Wednesday, November 23, 2005

PFOA still sticking around

Chemical body burdens are not everyone's cup of tea. You may not be "into the subject," as the idiom goes. Unfortunately, the subject is into you, or at least 95% of you. There are now many chemicals comfortably residing in almost everyone's bodies that don't belong there. More surprising, for many we don't know exactly how they got there, although we know where they came from: consumer products and improperly managed chemical wastes.

One of the most prominent body burden chemicals these days are the perfluorooctanoic acids, or PFOAs, used in non-stick products like teflon coated cookware and stain resistant fabrics. Now, it turns out, PFOAs are produced when chemicals are ingested after grease resistant paper coatings used in microwave popcorn bags, fast food and candy wrappers and pizza box liners heated. Didn't know that? Well the DuPont company knew it and concealed it 20 years ago, according to chemical engineer Glenn Evers who worked for the company at the time. (USA Today)
At a briefing arranged by the watchdog Environmental Working Group, Evers said that in 1987, DuPont scientists were testing two potential products to see how much perfluorinated chemical leaches out when they are exposed to water and heat, as they are when used to wrap hot foods.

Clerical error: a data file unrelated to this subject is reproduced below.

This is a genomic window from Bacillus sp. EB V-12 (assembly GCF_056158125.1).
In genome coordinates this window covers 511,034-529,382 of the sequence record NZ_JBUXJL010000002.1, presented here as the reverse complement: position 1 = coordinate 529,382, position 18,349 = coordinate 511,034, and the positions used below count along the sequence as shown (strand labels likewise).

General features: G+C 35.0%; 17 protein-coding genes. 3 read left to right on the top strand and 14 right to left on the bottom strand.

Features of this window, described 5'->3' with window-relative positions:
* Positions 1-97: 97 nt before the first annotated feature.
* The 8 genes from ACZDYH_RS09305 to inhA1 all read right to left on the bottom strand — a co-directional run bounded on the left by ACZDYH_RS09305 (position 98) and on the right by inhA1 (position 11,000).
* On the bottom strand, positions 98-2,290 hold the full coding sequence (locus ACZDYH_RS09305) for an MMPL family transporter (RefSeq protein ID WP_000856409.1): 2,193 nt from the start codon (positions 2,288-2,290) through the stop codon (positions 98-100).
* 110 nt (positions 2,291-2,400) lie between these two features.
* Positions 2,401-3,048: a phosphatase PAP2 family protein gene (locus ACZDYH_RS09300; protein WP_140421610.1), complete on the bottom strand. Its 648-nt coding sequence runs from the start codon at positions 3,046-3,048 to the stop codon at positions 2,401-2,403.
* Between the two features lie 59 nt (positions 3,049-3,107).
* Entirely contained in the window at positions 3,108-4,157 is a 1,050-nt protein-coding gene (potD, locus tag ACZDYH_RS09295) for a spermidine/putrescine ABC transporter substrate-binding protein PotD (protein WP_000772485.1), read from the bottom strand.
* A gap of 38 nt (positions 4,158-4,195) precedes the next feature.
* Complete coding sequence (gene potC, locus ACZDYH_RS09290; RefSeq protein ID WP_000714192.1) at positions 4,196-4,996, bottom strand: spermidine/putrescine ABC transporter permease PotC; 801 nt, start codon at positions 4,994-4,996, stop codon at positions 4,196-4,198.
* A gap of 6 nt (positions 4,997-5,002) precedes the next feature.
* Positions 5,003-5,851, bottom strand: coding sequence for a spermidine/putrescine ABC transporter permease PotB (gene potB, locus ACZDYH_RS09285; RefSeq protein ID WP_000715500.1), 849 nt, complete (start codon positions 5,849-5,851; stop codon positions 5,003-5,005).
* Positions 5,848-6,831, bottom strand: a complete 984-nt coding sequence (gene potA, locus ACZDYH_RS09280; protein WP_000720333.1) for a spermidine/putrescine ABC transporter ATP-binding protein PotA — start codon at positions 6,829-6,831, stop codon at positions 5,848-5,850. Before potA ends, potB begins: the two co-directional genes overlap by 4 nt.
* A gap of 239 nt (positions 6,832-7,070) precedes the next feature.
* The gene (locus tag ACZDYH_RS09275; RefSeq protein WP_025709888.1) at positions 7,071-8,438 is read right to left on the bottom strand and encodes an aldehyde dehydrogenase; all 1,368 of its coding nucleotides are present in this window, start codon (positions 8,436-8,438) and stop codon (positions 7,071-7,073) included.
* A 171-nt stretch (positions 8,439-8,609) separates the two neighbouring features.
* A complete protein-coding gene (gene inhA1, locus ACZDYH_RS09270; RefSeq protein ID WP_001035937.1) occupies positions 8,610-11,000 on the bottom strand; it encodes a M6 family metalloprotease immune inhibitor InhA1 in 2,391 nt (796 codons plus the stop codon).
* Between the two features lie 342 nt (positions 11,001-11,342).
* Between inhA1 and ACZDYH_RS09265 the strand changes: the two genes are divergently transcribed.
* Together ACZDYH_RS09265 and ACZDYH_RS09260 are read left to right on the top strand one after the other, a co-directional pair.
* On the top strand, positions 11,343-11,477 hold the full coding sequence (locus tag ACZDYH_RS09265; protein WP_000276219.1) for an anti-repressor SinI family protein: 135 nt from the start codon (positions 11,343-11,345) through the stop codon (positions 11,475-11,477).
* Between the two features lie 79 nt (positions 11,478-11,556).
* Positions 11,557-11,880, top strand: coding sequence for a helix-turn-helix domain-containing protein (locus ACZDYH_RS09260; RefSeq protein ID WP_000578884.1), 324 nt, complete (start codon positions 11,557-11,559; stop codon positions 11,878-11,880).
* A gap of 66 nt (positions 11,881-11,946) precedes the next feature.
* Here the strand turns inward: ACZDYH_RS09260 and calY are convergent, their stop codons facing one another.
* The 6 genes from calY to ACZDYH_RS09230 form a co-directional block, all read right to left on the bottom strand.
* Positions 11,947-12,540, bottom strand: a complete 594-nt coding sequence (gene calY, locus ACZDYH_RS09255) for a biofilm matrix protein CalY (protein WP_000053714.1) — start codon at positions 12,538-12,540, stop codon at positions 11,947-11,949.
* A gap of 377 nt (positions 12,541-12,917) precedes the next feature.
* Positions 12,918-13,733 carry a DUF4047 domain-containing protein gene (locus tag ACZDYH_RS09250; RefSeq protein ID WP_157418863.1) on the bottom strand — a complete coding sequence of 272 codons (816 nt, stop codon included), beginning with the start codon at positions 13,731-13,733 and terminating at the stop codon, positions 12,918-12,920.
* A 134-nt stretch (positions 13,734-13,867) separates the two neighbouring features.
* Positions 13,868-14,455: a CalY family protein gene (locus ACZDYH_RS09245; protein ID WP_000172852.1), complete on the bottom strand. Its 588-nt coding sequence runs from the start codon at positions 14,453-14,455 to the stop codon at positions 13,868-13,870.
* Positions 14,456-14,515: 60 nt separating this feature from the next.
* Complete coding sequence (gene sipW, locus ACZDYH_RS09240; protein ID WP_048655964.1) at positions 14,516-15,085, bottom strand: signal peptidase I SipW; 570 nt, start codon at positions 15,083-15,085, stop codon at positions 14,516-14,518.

The scientists used the company's widely used Zonyl RP grease-resistant coating as a benchmark because it was supposed to leach out the chemicals at a rate of 0.2 parts per million or less. But when the tests results came back, Evers said, they showed that the popular product leached out at 0.62 parts per million, three times the amount allowed by the Food and Drug Administration.

The two products tested were never put on the market for unrelated reasons, but Zonyl RP is still in use.
Documents to corroborate Evers's story were made available by the Environmental Working Group on their website. DuPont is already being sued by Bush's EPA for withholding other health information, so you can imagine how flagrant the infractions are. Not that the Bushies have shown much appetite for sticking it to DuPont on their non-stick products:
Bush EPA political appointees could seek the maximum possible fine of $314 million, but they have shown little appetite for pursuing such a penalty. The next court date for the civil suit was negotiated to fall on Wednesday, November 23, the day before the Thanksgiving holiday and the busiest travel day of the year. (EWG)
Typical. Will Bush pardon these turkeys today?